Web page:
- The food market is susceptible to sudden changes in demand.
- There are often sudden and unexpected transport bottlenecks.
- Moving perishables, such as fruit, vegetables, coffee and meat, is more problematic.
- In wealthier countries the result of disruptions in production and distribution is inconvenience. In other countries the result can be famine.
- Ordinarily supply chains run smoothly because short-term loans allow each link to pay for produce before selling it on. However, as operations slow down, the term of these loans is extended, trapping cash that could be lent elsewhere.
- The food market is constantly nervous. Relatively small actions can cause spikes, especially in thinly traded markets.
- The combined effect of export controls and stockpiling can be devastating to poor countries.
The Economist also noted that New Zealand is 20% more dependent on food imports than 20 years ago, which is at the top of the dependency range.
Call for a national food plan
Three years after David Parker’s “cold sweats” Stuff journalist Brianna Mcilraith published an article (22 February 2023) questioning why New Zealand produced enough food for 40 million people when its supermarket shelves were “bare”: Call for a national plan to tackle food insecurity.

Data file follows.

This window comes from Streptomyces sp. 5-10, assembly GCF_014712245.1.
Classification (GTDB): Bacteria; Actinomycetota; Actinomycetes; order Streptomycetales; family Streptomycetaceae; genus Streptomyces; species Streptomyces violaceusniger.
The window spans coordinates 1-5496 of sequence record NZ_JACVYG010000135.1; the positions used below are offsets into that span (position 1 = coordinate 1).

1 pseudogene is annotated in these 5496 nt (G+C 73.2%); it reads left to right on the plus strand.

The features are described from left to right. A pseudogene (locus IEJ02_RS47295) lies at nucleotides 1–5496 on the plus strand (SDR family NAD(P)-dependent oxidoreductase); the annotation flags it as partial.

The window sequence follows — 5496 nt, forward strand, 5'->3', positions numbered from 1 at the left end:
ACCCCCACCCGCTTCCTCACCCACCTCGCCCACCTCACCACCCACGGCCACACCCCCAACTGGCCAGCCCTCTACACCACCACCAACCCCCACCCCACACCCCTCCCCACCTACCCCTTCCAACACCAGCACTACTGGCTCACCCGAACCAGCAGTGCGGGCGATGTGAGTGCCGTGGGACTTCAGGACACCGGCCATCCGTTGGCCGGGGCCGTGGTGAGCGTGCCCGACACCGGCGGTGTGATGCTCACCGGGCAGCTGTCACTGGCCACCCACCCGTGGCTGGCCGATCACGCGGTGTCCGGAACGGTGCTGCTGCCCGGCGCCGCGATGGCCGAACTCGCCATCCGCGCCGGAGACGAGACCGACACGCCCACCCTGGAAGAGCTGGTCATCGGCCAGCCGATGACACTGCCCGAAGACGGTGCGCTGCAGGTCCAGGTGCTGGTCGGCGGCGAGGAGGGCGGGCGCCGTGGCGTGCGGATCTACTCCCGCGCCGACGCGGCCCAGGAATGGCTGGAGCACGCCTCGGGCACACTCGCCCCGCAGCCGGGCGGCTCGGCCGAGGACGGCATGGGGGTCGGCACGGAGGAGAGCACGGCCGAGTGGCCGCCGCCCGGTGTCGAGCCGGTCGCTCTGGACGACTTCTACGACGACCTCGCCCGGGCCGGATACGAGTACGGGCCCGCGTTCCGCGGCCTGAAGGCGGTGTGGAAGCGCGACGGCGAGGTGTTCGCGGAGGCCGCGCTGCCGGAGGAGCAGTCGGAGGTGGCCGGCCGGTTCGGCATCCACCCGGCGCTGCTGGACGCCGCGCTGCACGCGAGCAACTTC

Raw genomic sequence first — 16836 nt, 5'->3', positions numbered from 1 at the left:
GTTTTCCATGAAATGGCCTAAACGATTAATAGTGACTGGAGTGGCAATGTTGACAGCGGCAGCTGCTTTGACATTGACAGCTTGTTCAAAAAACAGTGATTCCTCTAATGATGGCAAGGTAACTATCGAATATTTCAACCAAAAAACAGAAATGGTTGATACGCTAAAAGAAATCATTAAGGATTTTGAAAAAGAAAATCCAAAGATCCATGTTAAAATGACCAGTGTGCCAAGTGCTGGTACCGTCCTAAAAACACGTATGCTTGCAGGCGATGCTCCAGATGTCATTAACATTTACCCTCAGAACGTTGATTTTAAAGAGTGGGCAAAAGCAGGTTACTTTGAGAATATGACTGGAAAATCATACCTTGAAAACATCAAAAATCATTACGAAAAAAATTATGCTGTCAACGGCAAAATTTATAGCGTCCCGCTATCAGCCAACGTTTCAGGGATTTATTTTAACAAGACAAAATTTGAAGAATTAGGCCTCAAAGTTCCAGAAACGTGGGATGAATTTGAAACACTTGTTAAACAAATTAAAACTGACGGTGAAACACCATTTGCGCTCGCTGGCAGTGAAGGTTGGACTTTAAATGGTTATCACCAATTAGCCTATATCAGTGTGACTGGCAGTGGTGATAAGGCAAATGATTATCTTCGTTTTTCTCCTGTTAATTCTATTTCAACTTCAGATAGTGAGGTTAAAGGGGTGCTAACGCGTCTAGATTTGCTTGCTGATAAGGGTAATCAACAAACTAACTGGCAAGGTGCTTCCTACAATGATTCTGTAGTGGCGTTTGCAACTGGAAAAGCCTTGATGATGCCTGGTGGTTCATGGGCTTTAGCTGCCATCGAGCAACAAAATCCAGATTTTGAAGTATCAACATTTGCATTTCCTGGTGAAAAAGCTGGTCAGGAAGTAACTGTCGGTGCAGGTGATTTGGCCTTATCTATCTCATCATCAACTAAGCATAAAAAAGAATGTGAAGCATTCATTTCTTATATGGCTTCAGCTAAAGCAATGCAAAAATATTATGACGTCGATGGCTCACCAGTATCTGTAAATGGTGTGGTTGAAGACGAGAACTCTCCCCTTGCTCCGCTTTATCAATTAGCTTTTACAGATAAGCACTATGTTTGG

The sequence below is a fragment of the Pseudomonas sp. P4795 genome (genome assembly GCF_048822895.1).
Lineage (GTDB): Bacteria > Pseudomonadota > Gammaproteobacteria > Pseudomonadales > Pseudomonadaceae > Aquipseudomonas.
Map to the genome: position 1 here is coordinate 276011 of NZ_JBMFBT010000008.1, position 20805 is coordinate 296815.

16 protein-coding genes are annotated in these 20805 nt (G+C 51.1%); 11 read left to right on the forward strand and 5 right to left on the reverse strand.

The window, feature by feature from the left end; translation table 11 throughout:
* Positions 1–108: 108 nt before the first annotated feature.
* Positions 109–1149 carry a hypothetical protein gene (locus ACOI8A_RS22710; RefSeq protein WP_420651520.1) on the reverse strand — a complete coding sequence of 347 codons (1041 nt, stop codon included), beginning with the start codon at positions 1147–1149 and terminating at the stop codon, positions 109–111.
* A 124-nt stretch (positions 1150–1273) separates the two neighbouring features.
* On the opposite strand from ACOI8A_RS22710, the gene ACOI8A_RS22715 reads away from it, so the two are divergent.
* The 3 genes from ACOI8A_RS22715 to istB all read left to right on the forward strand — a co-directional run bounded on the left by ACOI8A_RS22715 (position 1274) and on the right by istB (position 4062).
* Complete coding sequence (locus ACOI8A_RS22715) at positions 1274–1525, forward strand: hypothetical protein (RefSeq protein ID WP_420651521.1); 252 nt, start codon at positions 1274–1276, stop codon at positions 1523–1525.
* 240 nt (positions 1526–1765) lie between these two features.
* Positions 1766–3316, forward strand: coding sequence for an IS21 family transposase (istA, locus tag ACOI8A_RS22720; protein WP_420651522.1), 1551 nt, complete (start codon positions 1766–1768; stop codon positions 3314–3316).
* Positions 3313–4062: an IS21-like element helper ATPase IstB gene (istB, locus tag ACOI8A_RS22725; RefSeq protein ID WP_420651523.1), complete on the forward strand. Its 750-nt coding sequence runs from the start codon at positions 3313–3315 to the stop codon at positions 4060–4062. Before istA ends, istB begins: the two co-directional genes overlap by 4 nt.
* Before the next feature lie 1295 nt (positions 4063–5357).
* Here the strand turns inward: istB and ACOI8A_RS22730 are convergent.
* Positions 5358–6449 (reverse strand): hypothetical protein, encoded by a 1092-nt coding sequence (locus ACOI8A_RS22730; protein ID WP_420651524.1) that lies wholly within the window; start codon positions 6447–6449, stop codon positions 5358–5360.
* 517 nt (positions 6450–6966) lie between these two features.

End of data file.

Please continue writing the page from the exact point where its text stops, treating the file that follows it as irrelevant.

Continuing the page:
Mcilraith cites Elaine Rush, Emeritus Professor of Nutrition at the Auckland University of Technology, who refers to World Health Organisation’s four pillars of food security:
- Consistent and sufficient availability.
- Access to appropriate foods for a nutritious diet.
- Use of food for nutritional wellbeing.
- Stable access to foods at all times.
According to WHO, food security only existed when there was a reliable supply and people had access to healthy foods that are were affordable and safe.
Rush notes that in the early 1990s the then Public Health Commission said in a report on the state of the country’s public health, that New Zealand’s food supply was more than adequate to provide enough nutritious and safe food for everyone.
But today, she advised, New Zealand’s food system was not able to provide the first two of WHO’s pillars. Supermarkets were not the problem because they are at end of “…a chain of events – from the farm to the shelf.”
Rather supermarkets can’t “…get the supply. Ideally New Zealand should be self-sufficient in food, but we do import a lot.” This led her to call for a national food plan, including better storage.
In the words of Dr Sally Mackay of the Health Coalition Aotearoa: